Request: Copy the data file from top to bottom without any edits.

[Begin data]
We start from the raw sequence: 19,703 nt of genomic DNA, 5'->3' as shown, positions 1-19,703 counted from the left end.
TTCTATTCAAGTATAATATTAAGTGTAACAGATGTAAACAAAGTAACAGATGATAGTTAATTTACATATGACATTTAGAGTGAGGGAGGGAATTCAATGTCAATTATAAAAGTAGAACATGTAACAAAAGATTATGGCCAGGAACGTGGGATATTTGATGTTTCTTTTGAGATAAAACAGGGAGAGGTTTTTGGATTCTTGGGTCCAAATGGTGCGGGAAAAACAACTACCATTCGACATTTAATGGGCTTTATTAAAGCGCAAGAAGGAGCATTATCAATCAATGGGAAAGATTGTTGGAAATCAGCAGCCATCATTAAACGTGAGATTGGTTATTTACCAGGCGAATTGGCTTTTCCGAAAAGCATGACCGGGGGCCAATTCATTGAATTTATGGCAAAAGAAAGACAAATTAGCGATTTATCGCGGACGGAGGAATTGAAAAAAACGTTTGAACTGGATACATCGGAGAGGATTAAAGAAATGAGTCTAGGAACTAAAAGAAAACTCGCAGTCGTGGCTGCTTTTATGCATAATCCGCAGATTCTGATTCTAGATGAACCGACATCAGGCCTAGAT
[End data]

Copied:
We start from the raw sequence: 19,703 nt of genomic DNA, 5'->3' as shown, positions 1-19,703 counted from the left end.
TTCTATTCAAGTATAATATTAAGTGTAACAGATGTAAACAAAGTAACAGATGATAGTTAATTTACATATGACATTTAGAGTGAGGGAGGGAATTCAATGTCAATTATAAAAGTAGAACATGTAACAAAAGATTATGGCCAGGAACGTGGGATATTTGATGTTTCTTTTGAGATAAAACAGGGAGAGGTTTTTGGATTCTTGGGTCCAAATGGTGCGGGAAAAACAACTACCATTCGACATTTAATGGGCTTTATTAAAGCGCAAGAAGGAGCATTATCAATCAATGGGAAAGATTGTTGGAAATCAGCAGCCATCATTAAACGTGAGATTGGTTATTTACCAGGCGAATTGGCTTTTCCGAAAAGCATGACCGGGGGCCAATTCATTGAATTTATGGCAAAAGAAAGACAAATTAGCGATTTATCGCGGACGGAGGAATTGAAAAAAACGTTTGAACTGGATACATCGGAGAGGATTAAAGAAATGAGTCTAGGAACTAAAAGAAAACTCGCAGTCGTGGCTGCTTTTATGCATAATCCGCAGATTCTGATTCTAGATGAACCGACATCAGGCCTAGAT